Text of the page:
Ant-Man and The Wasp: Quantumania checks all of the boxes of a typical Marvel epic—mostly great CGI, a witty sense of humor, and a formidable villain. This go-round, however, feels like Quantumania is too small a film for such an ambitious plot.
Whereas Quantumania succeeds in its message of family and loyalty, it asks too much of the audience to take the film—and its villains—seriously.
The third installment of Marvel’s Ant-Man series follows titular heroes Ant-Man (Paul Rudd) and the Wasp (Evangeline Lilly) as they struggle to find a heroic purpose after the events of Avengers: Endgame. Ant-Man’s daughter, Cassie (Kathryn Newton), tries to help people in her own way by leading a research effort to further explore the quantum realm, which is a subatomic world largely unknown to man.
Cassie’s research goes horribly wrong when her exploration device malfunctions, transporting the entire Ant-Man family to the quantum realm. Once there, the bug-themed heroes have to stop Kang the Conqueror (Jonathan Majors) from wreaking havoc on the multiverse.
Like the first two Ant-Man films, Quantumania reminds us that Ant-Man is first and foremost just a man behind the mask. When he isn’t donning the costume, Scott Lang is a devoted and loyal father who is willing to go to great lengths to protect the people he loves, which is clear within the core of the film.
Family dynamics are built off love and trust, but the dynamic between Scott and Cassie has somewhat evolved in Quantumania. While they still crack jokes and are each other’s best friend, the difference now is that Cassie wants to help people like her father does as Ant-Man, and Scott’s role as a father makes him reluctant to let Cassie into the world of superheroes.
Though Cassie and Scott’s new relationship is fun to explore, many Marvel fans expected Quantumania to deliver through one particular character: Kang the Conqueror. Majors delivered a stellar acting performance, but in some ways, the film’s plot let the iconic comics’ supervillain down.
In a sense, Quantumania felt like it was meant to introduce Kang to the Marvel Cinematic Universe (MCU) rather than use him correctly for this movie. Majors portrays Kang as a force to be reckoned with, but Kang’s actions don’t reflect the threat that he should pose. It makes the stakes feel lower in this Ant-Man film.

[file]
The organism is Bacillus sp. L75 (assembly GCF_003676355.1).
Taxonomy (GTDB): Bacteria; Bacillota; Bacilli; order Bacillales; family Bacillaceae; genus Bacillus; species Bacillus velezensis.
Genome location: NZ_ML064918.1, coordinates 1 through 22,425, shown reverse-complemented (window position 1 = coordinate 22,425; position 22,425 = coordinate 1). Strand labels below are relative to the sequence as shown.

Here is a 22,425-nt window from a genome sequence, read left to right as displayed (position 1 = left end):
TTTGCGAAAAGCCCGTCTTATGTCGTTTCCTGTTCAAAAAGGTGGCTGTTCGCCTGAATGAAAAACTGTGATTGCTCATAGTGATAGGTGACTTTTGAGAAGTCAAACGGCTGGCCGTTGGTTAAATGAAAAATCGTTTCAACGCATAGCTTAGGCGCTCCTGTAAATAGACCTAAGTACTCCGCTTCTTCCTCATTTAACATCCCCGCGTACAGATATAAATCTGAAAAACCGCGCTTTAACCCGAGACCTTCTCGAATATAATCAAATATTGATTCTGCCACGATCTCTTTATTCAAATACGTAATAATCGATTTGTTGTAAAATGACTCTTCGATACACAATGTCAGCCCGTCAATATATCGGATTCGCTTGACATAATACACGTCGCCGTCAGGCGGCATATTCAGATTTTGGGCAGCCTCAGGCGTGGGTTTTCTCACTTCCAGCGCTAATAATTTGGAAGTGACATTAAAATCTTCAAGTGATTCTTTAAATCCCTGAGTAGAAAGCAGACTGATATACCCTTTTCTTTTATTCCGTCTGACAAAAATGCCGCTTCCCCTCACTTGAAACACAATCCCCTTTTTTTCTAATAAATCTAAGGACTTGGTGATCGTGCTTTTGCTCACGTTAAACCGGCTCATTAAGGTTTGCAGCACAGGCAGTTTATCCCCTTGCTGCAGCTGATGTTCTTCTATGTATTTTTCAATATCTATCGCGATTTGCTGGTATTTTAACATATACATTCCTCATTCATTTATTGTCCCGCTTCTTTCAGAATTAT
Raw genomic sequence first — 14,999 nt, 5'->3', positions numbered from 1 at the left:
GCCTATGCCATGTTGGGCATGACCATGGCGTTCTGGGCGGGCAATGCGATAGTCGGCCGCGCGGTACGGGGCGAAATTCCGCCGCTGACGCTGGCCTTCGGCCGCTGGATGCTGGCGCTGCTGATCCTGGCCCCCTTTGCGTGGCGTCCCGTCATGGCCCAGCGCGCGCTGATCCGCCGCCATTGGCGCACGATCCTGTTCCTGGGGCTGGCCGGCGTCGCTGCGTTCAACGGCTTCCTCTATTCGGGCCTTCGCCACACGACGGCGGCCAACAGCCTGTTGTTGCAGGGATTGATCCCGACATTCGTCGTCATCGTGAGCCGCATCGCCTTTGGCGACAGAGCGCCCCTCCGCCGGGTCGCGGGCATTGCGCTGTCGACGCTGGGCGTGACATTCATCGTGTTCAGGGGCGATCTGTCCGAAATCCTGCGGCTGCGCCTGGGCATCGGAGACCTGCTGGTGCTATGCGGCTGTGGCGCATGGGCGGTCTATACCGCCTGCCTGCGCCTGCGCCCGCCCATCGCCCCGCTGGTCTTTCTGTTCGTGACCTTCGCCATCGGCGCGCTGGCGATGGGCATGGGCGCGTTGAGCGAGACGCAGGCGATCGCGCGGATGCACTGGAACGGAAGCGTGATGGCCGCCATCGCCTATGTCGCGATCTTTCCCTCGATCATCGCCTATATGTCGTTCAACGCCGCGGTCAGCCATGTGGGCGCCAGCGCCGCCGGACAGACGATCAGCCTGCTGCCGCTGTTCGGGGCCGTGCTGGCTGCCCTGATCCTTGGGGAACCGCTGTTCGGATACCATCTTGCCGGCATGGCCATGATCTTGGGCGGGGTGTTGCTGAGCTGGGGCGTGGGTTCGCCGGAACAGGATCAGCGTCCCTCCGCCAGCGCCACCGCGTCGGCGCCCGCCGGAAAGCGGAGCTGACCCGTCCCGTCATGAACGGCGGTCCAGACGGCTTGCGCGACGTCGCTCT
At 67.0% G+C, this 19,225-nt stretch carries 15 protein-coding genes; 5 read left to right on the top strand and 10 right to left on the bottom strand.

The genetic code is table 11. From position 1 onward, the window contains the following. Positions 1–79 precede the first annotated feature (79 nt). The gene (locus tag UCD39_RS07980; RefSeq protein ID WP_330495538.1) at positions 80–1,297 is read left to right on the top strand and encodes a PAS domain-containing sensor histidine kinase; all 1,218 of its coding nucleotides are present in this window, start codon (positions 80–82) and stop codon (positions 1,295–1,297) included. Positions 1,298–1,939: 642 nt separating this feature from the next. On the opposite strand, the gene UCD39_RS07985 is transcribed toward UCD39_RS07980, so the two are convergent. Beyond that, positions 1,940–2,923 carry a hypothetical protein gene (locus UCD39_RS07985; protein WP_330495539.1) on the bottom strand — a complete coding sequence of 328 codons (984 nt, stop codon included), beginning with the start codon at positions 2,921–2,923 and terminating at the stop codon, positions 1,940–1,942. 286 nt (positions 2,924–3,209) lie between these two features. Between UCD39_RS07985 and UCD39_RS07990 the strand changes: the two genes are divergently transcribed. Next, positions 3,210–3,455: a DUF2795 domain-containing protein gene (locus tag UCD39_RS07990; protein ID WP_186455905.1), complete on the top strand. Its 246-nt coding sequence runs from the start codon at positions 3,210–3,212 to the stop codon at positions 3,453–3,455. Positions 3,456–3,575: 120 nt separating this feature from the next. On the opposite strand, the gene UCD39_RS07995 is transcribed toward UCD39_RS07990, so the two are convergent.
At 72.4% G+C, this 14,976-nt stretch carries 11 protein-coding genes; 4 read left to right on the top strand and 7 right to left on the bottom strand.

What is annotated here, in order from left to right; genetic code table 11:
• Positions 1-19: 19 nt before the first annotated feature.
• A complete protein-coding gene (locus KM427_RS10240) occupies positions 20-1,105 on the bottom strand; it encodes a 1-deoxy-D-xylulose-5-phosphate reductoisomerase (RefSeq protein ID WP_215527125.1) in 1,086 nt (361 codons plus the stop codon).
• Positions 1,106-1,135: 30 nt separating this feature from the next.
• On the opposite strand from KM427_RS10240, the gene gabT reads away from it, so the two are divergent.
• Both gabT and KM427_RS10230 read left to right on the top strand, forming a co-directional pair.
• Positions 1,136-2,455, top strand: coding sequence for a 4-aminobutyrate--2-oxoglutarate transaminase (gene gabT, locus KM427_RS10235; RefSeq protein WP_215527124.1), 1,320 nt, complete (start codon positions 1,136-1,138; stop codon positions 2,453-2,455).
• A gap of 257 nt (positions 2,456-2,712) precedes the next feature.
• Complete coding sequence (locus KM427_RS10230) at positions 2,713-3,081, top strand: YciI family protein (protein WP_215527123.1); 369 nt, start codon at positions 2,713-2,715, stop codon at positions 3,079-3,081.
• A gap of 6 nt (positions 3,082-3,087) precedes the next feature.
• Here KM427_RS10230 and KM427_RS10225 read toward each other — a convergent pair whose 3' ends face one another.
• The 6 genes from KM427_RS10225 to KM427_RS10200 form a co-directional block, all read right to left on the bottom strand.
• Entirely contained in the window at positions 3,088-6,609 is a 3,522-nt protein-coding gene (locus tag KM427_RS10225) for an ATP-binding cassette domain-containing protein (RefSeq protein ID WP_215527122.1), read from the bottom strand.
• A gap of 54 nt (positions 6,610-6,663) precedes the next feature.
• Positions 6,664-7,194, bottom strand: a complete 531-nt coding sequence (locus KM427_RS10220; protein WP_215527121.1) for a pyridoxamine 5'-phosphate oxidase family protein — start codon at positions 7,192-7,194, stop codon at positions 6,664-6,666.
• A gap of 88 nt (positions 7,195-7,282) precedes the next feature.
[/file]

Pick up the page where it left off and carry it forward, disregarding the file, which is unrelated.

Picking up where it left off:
Kang has access to technology centuries ahead of our time, and he holds the key to a device that can literally travel through the multiverse. His failure to use these advantages in an effective manner undermines his legitimacy as the “next Thanos” for the MCU. That being said, Kang is expected to return in Loki Season 2 and Avengers: The Kang Dynasty—there’s still a chance for him to live up to expectations.
What really makes the film disappointing is how Quantumania expects audiences to accept some of the MCU’s craziest assertions.
Full disclaimer—in a world where a snap can wipe out half the population and characters travel between dimensions, some liberties need to be taken. The audience needs to keep an open mind. Quantumania tests those boundaries like never before in the MCU.
It felt stupid when a group of technologically advanced giant ants showed up out of the blue to help fight Kang. The countless different species of aliens with different powers was a wasted concept, especially when they were only used for comedic relief. Even the film’s ending felt like a Band-Aid that left some audience members somewhat confused, and it worked to further undermine Kang as a menacing figure.
Kang deserved to leave a mark on the Ant-Man family—and on the MCU as a whole. His failure to leave Scott and the audience shaken is an upset for fans and casual viewers alike. What Kang needs is a moment like Thanos in 2018’s Avengers: Infinity War. When Thanos snapped his fingers and made half of our beloved heroes disintegrate, the audience was stupefied in disbelief. As Kang struggles to fend off a hoard of large ants, viewers can’t help but laugh at his inadequacy as a supervillain.
If the audience is expected to take a film like Quantumania seriously, then the film should have taken more care in how far from typical MCU reality that it was willing to go.